The country score in the 2012 Open Budget Index (OBI) of the International Budget Partnership (IBP) has witnessed a point drop to 50 from 51 in 2010.
The country score is a little higher than the average score of 43 for all the 100 countries surveyed but is lower than the scores of its neighbours: Malawi, Namibia and South Africa.
Botswana is ranked 4th in the Southern African Region, with South Africa leading, followed by Namibia then Malawi.
Keneilwe Marata, an Associate Researcher at BIDPA, said despite the point drop from last year, the country performance remains the same. The Open Budget Survey measures budget transparency, public participation and oversight in countries around the world.
Marata stressed that Botswana has remained categorized as a country, which makes some budget information available to the public. The Botswana score indicates that the government provides the public with only some information on the national government budget and financial activities during the course of the budget year.
“This makes it challenging for citizens to hold the government accountable for its management of public money,” said Marata.
Under the Open Budget Index Botswana has remained constant in the last two rounds of the survey. With a score of 50 out of 100, the IBP has noted that Botswana has great potential to improve its transparency.
IBP has recommended that in year reports and midyear reviews that it currently produces for internal use be published. IBP also advised that comprehensiveness of the executive budget proposal be increased as well as year-end reports.
The open budget survey assesses whether the central government makes eight key budget documents available to the public. Also if the data contained in these documents is comprehensive, timely and useful. The public is expected to access the eight key budget documents, which are the pre-budget statement, executive’s budget proposal, enacted budget, citizen’s budget, in-year report, midyear review, year-end report and the audit report.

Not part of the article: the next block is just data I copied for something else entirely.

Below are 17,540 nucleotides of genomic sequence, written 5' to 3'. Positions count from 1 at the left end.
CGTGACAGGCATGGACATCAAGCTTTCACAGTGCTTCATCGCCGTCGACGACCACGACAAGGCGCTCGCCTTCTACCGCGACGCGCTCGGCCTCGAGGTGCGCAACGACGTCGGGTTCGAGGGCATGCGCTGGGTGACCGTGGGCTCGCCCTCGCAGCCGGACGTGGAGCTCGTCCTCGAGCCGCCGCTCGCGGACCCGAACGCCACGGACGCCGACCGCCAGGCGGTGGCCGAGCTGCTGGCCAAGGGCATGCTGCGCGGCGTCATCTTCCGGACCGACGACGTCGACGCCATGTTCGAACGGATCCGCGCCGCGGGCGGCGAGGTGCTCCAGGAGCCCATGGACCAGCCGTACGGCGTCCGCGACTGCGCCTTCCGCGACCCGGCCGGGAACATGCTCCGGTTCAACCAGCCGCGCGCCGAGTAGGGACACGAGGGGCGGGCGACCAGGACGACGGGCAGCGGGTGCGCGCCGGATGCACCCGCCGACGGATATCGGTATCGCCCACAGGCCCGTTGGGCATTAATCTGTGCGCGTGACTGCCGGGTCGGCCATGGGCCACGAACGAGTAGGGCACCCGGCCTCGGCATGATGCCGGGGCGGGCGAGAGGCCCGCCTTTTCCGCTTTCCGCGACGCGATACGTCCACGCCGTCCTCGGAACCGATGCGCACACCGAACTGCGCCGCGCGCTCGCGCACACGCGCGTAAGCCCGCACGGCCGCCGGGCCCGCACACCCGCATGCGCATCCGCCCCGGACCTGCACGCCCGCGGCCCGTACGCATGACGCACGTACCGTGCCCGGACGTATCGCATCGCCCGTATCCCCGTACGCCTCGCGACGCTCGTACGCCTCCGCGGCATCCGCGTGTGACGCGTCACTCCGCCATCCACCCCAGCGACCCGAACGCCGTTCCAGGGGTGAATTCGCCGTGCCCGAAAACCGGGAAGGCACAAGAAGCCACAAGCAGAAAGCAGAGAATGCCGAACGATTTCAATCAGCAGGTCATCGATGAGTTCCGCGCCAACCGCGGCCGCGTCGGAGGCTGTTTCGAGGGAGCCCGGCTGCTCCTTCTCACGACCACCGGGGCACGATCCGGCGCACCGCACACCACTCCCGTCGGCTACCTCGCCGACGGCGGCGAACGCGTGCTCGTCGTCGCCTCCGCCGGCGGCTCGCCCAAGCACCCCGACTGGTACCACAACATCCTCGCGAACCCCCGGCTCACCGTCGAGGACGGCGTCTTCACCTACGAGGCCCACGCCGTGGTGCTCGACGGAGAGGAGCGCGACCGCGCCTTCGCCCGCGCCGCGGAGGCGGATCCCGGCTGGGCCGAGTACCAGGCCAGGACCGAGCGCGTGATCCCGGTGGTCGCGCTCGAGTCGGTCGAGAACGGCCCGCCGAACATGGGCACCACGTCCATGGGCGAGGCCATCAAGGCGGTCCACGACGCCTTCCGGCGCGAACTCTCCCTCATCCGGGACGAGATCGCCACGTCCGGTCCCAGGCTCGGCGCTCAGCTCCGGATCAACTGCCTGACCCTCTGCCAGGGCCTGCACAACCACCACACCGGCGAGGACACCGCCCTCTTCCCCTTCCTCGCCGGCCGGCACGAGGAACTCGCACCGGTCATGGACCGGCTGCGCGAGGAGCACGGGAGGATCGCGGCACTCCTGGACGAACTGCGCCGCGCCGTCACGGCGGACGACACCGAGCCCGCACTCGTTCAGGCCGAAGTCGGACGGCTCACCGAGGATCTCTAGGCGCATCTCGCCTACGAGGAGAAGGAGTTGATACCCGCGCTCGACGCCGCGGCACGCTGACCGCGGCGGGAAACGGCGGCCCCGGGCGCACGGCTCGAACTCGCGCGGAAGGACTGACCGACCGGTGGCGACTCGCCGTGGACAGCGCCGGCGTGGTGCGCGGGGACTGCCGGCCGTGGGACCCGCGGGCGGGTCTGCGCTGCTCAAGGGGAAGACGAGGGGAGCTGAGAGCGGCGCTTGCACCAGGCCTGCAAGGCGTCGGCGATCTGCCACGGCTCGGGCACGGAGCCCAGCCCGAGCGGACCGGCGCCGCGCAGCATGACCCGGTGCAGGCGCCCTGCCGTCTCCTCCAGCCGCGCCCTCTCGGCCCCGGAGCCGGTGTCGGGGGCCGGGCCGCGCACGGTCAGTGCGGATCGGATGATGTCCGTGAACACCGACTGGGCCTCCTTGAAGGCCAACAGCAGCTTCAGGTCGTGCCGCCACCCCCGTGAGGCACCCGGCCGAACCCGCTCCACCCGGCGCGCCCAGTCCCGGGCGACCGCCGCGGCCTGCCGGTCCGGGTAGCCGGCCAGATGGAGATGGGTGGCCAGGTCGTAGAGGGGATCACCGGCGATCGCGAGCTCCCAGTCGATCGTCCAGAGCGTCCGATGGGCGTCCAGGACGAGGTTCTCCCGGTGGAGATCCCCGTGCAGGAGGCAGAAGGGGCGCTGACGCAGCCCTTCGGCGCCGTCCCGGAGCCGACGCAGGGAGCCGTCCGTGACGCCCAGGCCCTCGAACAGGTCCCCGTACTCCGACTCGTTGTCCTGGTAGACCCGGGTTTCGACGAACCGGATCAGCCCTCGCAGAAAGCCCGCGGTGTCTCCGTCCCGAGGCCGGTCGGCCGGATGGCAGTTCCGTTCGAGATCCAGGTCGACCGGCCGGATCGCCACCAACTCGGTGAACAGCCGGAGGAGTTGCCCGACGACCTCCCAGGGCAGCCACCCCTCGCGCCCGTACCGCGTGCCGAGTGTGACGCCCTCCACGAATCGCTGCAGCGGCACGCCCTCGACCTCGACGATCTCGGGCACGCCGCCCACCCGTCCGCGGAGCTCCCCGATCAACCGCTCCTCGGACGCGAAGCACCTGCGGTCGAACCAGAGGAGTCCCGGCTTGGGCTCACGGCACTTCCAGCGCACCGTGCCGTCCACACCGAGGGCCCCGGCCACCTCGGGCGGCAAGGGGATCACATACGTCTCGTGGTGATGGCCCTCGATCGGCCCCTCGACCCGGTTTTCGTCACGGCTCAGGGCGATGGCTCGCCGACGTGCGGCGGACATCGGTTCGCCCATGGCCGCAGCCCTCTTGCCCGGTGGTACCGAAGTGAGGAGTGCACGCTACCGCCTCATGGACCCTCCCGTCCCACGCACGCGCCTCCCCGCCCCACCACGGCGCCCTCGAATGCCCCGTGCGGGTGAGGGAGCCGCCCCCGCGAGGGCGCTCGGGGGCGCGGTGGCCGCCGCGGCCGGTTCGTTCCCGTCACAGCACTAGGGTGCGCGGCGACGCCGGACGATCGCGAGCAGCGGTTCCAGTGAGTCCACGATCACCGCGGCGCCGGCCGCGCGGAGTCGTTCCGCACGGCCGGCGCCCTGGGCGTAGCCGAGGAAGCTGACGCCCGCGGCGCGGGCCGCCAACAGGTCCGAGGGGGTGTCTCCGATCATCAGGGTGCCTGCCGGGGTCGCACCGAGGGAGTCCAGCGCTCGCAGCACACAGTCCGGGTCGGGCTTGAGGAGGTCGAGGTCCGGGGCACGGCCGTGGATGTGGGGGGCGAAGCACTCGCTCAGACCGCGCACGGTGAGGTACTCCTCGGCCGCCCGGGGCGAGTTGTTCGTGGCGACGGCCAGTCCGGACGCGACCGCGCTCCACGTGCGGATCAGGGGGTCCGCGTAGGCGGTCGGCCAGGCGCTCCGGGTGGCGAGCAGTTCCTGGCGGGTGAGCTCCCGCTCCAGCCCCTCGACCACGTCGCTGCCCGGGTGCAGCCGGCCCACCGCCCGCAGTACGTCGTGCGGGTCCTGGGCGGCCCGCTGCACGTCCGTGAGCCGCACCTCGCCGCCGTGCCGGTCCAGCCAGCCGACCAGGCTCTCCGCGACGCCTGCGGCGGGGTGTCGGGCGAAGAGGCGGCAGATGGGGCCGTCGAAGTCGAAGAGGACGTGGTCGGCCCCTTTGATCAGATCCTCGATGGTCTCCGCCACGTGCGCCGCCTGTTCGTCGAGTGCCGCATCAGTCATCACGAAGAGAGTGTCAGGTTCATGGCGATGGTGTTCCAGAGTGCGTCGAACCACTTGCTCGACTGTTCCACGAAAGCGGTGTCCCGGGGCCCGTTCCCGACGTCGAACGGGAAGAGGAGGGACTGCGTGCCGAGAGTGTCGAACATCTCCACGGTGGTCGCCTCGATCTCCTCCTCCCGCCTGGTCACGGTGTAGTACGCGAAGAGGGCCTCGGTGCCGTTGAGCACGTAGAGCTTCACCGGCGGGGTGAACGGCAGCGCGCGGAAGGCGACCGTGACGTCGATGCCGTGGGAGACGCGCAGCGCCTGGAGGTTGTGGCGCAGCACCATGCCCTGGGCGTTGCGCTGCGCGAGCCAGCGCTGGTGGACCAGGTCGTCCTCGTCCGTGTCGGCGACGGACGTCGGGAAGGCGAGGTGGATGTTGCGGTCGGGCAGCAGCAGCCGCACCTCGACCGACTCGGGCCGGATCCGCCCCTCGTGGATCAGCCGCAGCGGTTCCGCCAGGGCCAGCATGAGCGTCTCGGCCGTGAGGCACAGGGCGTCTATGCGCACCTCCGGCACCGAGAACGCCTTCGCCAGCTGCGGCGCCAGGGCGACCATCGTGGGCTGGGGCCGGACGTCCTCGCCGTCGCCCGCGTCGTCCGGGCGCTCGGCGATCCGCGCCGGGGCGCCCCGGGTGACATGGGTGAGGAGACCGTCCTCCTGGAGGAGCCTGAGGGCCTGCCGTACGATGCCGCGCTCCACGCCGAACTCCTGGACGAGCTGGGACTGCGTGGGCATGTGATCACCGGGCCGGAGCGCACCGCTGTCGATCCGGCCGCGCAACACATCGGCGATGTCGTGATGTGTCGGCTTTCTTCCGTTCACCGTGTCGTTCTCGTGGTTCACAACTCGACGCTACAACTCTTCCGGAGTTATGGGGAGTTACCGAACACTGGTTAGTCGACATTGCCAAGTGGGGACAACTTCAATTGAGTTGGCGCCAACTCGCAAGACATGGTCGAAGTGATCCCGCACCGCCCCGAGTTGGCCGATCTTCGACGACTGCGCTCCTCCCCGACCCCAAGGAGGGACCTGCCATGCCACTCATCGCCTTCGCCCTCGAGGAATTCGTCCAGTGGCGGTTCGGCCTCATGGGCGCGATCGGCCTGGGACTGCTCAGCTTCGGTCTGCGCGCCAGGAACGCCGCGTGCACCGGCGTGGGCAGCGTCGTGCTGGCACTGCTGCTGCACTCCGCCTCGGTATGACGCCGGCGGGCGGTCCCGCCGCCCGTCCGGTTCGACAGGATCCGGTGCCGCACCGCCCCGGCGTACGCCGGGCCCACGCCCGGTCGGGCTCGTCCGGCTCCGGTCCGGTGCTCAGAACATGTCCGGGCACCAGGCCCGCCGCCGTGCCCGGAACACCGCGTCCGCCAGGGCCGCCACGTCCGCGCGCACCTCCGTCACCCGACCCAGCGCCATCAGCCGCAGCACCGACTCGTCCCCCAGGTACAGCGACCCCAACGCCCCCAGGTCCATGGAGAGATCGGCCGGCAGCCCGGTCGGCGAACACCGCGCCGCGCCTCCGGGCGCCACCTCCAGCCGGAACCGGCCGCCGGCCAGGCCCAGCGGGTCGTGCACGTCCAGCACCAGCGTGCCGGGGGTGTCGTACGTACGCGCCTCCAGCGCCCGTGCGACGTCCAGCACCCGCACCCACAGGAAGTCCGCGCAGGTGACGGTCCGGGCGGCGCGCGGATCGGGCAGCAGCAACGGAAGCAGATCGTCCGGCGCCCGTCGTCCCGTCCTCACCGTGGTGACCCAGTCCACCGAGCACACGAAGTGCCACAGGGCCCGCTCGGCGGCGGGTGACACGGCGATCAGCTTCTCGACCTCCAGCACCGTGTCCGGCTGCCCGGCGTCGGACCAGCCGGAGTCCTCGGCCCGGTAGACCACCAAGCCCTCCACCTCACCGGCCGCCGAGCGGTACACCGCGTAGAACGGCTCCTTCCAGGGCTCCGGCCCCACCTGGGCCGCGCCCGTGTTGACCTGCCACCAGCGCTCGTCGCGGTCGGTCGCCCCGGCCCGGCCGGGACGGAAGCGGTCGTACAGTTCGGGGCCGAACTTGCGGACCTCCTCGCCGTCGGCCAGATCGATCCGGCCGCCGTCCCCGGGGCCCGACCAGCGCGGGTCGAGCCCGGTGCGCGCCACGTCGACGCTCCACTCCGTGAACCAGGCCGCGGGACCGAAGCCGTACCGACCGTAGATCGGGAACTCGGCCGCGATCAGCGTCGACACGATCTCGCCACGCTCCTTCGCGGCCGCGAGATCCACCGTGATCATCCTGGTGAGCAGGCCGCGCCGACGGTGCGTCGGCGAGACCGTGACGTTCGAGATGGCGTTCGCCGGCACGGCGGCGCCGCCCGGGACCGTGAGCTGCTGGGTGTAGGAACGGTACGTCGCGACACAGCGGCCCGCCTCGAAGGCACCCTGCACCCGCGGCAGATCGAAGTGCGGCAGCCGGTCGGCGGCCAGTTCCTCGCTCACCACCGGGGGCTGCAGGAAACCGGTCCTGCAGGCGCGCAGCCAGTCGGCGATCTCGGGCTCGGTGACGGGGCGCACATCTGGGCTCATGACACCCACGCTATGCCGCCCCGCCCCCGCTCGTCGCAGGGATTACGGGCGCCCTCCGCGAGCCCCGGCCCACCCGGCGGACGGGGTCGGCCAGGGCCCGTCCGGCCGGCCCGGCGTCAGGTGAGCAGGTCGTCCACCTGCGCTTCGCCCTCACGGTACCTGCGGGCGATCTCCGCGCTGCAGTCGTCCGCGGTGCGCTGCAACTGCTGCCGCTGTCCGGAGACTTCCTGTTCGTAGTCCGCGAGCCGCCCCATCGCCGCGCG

The overall oversight as provided by Botswana has been ranked as strong, scoring a 100 on a 0-100 scale. However, the IBP has recommended that the executive should provide the legislature with the budget proposal at least six weeks before the start of budget year.
In addition IBP encouraged consultations with members of the legislature.
Public engagement in the budget process in Botswana has been viewed as limited with the country scoring 19 on a 0-100 scale. IBP has proposed that public hearings be conducted and allow for testimonials by the public during budget hearings.
Botswana’s performance continues to drop over the years. In 2006, Botswana, under the Open budget Index, scored 65, declining with four points to 61 in 2008. In 2010, a sharp decline with 10 points was experienced to 51.